How to Pray for Your Pastor on Saturday Night

The picture above could easily be entitled, “A Pastor Reviews His Sermon on the Night before Preaching It.”

The average Saturday night of a pastor probably goes something like this…

The holy butterflies start. They may even start first thing on Saturday morning. It’s Saturday, but Sunday morning is coming. A weight begins to settle on the chest. Doubts begin to creep in. Spiritual warfare begins to intensify. The accuser of the brethren whispers, “If you preach that sermon, you’re the biggest hypocrite of all.”

But he knows he’s a hypocrite. In fact, he’s acutely aware of it. As he’s studied the text, the text has revealed just how sinful and in need of grace he is. The thought quickly enters his mind to change his sermon at the last minute.

No. He mustn’t because he knows, deep down, this is the Word from the Lord his particular people need to hear on this particular Sunday.

It’s not all dread. There’s excitement, too. And joy. It’s Saturday night and Sunday morning is coming. Lives will be changed. Hearts will be encouraged. By the salve of the Spirit and the balm of the Word of God, soul’s will be strengthened. Your pastor is fired up and ready to go, but he’s also likely feeling that he’s not ready at all.

Your pastor loves you and with the time he has had between meetings, counseling, planning, and all the unforeseen situations that popped up, he has labored to prepare a meal, a feast, a holy offering for the soul’s of God’s people under his care. God’s people are to be fed as the Holy Spirit ministers the Word to you.

He longs to see a great work of God in the hearts of the people. He hopes that this Sunday will be the day that a prayer is answered or a life is changed forever. Whether he realizes it or not, all of this and so much more is churning around in his subconscious.

He feels the weight of the preaching moment. It’s a holy moment. It’s a terrifying moment. It is terrifying to open his fleshly lips and dare admonish, “Thus saith the Lord.”

It doesn’t get much better after the sermon either. He will be his toughest critic. Sure, he will hear the comments. “Great sermon, preacher.” Or, “I really needed that.” But he’ll know what he wanted to say. He’ll know what he forgot to say. He’ll ask his wife, “What did you think of the message?” To which she’ll reply, “It was really good.” (She always says that.)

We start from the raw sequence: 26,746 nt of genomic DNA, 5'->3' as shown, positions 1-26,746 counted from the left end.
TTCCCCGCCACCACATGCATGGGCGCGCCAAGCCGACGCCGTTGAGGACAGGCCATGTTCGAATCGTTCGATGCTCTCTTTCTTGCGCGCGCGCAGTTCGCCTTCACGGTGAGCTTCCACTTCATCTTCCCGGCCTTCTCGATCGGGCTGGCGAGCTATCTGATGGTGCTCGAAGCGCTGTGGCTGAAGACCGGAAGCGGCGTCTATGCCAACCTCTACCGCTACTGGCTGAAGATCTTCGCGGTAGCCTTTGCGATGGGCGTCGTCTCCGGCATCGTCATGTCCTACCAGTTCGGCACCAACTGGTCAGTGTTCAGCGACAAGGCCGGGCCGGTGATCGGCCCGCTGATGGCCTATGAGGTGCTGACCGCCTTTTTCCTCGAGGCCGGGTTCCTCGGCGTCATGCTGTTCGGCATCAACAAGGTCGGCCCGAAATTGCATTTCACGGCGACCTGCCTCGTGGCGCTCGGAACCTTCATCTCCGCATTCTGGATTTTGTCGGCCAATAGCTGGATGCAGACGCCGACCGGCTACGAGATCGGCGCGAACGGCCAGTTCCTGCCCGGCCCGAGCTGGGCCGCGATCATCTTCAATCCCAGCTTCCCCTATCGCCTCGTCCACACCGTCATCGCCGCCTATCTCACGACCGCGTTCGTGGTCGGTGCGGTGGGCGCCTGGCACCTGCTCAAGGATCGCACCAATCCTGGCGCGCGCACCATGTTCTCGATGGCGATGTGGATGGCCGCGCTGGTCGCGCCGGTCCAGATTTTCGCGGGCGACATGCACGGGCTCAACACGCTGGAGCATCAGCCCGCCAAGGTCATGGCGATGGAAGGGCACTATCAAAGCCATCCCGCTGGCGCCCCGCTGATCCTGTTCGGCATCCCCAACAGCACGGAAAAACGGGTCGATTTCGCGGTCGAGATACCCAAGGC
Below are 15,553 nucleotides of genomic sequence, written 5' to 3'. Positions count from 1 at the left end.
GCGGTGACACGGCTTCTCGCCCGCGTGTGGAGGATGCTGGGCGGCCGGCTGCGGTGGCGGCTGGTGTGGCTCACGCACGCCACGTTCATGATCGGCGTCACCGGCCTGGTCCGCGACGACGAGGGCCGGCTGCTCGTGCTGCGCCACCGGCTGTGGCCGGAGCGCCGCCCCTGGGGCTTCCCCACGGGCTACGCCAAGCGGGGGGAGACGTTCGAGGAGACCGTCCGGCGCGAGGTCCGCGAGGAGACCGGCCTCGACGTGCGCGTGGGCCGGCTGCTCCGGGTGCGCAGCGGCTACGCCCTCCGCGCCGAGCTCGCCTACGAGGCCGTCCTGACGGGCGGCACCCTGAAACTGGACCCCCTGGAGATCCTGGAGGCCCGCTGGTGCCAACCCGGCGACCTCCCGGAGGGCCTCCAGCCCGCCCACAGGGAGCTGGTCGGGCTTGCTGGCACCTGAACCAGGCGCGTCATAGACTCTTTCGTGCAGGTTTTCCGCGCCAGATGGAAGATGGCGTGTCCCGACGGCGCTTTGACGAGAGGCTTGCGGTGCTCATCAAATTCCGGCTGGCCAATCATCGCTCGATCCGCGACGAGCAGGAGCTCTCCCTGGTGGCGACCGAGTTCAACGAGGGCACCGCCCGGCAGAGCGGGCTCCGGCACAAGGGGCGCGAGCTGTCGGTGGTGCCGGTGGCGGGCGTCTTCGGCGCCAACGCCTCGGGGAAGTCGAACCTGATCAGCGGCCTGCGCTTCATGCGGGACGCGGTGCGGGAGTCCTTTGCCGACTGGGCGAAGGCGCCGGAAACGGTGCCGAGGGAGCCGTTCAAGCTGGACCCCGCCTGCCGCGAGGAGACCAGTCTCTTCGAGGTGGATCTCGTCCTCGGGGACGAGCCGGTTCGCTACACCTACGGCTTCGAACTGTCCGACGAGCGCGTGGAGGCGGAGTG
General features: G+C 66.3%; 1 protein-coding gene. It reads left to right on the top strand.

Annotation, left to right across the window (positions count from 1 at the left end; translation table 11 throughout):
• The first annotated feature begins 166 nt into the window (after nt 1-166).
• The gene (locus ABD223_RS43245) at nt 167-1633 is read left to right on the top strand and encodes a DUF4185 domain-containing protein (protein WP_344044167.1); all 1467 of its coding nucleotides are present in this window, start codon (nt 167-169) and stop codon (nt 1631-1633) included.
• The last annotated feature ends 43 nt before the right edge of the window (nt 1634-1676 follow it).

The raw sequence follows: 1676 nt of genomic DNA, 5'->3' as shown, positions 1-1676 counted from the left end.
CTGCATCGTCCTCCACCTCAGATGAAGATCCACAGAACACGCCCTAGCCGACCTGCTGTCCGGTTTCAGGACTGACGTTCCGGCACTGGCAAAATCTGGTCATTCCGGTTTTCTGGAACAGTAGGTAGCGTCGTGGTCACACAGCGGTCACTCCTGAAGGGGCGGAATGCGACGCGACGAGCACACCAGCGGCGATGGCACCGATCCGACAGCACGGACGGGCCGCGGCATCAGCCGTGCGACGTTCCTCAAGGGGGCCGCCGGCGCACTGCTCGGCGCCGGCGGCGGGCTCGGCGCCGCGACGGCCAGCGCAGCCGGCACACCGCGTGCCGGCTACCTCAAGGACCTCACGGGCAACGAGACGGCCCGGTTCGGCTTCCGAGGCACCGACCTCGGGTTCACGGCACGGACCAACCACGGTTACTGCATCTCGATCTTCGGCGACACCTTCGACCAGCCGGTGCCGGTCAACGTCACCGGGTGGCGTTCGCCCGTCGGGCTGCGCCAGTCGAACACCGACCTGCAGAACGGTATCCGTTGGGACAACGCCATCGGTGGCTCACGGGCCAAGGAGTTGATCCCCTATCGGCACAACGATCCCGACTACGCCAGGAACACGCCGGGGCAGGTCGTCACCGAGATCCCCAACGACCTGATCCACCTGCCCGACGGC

By now you get the point. Your pastor needs your prayers. I stress the word need. We need you to pray for us. I know we’re charged with your spiritual oversight, but we need you sometimes. We need them all the time but especially on Saturday night.

It’s Saturday and your pastor needs your prayers. So how can you pray for your pastor on Saturday night? I want to suggest at least seven ways you can pray for your pastor on Saturday night.

(1) Pray that your pastor will have rest.

I know you’re probably thinking the first point should be super-spiritual. We are, however, embodied beings. Our soul affects our body and our body affects our soul. When your pastor doesn’t sleep well, he wakes up Sunday morning physically tired and mentally sluggish. Pray for a good night’s sleep. Pray for him to trust the Lord who called him and equipped him. Pray for him to trust the same grace which he’ll admonish others to trust.

(2) Pray that your pastor will confess sin

You’ll want your pastor to be clean and close to Jesus when he steps in the pulpit. Do you struggle with confessing sin? Do you always do it immediately when you should? Your pastor is no different. Pray that pride and distraction will not keep him from confessing his sin, repenting of his sin, and seeking forgiveness from God.

(3) Pray your pastor will “preach Christ and Him crucified” (1 Cor 1:23). 

Your pastor is not there to tickle your ears, to stroke your ego, or to entertain you. Your pastor is a herald of one message – the gospel of Jesus Christ. Pray that he will make much of Jesus’s person (who he was and is) and his work (what he did and does).

Your pastor may stutter; he may be monotoned; he may mispronounce a word. His suit or attire may not match. His tie may be tacky and his pants a bit faded. He may have a thick accent. He may have facial hair that you find disgusting (or a lack of it that you find problematic). His wife may find it nice when it’s short but gross if it gets too long–I mention for no reason.